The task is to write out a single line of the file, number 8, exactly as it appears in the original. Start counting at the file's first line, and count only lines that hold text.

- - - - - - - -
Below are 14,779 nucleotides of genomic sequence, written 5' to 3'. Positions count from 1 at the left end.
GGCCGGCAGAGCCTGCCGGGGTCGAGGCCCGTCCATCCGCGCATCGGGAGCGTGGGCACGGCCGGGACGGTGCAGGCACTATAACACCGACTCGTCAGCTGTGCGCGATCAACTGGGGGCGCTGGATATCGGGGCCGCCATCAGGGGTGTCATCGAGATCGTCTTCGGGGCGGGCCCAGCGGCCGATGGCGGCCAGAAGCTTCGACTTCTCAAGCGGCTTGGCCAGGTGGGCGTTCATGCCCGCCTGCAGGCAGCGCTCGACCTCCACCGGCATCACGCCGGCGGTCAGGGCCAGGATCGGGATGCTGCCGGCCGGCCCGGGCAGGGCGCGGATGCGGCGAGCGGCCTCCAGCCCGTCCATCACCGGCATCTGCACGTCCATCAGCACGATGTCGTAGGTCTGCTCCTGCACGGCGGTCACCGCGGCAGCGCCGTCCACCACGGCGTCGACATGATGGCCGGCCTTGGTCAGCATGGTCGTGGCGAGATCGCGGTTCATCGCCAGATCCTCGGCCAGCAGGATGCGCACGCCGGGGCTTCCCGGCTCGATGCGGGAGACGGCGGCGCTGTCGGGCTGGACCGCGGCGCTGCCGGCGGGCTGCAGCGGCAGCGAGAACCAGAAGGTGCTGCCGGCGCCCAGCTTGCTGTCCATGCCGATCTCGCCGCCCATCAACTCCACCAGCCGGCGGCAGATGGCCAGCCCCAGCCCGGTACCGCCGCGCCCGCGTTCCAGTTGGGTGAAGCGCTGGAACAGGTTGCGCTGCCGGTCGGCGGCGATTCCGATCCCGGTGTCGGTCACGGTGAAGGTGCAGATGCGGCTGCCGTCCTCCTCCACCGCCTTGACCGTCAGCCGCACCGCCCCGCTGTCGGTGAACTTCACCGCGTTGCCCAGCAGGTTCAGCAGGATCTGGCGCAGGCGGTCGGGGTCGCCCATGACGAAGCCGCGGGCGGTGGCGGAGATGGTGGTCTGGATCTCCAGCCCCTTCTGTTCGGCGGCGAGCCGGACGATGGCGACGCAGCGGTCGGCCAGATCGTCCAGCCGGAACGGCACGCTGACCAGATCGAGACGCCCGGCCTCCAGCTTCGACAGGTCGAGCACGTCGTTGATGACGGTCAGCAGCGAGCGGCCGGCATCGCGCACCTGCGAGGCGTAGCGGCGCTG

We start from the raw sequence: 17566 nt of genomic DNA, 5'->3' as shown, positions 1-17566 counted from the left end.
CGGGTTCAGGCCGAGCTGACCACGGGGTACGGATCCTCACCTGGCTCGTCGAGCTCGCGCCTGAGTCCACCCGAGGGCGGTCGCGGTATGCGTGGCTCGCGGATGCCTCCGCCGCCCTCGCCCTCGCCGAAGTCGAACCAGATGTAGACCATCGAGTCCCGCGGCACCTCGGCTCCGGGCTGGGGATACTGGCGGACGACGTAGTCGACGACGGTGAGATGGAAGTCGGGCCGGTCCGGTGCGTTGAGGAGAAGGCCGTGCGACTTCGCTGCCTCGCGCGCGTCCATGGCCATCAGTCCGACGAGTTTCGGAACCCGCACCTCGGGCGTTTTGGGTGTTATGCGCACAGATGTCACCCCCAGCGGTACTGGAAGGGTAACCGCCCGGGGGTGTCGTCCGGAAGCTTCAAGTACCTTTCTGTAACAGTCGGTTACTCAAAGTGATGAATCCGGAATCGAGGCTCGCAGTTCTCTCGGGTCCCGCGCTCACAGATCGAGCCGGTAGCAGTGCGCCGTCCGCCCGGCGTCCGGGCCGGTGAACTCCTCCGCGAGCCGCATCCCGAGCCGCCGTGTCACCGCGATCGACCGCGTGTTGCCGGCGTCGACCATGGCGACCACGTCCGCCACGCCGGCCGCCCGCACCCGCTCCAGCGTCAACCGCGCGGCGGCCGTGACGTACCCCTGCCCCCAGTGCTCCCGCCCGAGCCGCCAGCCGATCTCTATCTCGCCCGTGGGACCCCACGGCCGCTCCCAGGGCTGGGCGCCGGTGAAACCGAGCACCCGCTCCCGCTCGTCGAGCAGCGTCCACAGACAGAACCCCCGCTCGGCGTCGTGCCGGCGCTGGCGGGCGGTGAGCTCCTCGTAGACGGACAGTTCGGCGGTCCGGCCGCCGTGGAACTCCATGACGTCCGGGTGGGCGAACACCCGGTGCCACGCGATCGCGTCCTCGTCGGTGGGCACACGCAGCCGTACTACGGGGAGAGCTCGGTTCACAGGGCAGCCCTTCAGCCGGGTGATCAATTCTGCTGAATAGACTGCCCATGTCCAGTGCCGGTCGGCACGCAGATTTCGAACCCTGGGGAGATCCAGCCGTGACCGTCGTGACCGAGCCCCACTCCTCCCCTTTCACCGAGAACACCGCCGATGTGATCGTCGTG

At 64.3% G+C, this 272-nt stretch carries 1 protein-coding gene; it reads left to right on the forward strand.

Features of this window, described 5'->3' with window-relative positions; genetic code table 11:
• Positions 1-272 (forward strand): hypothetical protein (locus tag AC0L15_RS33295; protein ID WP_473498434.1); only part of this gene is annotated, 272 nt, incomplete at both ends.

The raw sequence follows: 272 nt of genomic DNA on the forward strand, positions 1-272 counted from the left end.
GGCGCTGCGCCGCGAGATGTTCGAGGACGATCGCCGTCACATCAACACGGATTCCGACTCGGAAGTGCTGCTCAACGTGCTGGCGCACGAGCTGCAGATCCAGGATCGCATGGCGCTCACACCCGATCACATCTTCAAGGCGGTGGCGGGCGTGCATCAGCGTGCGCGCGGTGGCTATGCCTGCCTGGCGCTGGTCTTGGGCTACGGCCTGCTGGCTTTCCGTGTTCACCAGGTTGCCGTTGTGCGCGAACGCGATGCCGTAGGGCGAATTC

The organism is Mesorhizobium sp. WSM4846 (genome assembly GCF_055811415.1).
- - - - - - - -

The raw sequence follows: 272 nt of genomic DNA on the forward strand, positions 1-272 counted from the left end.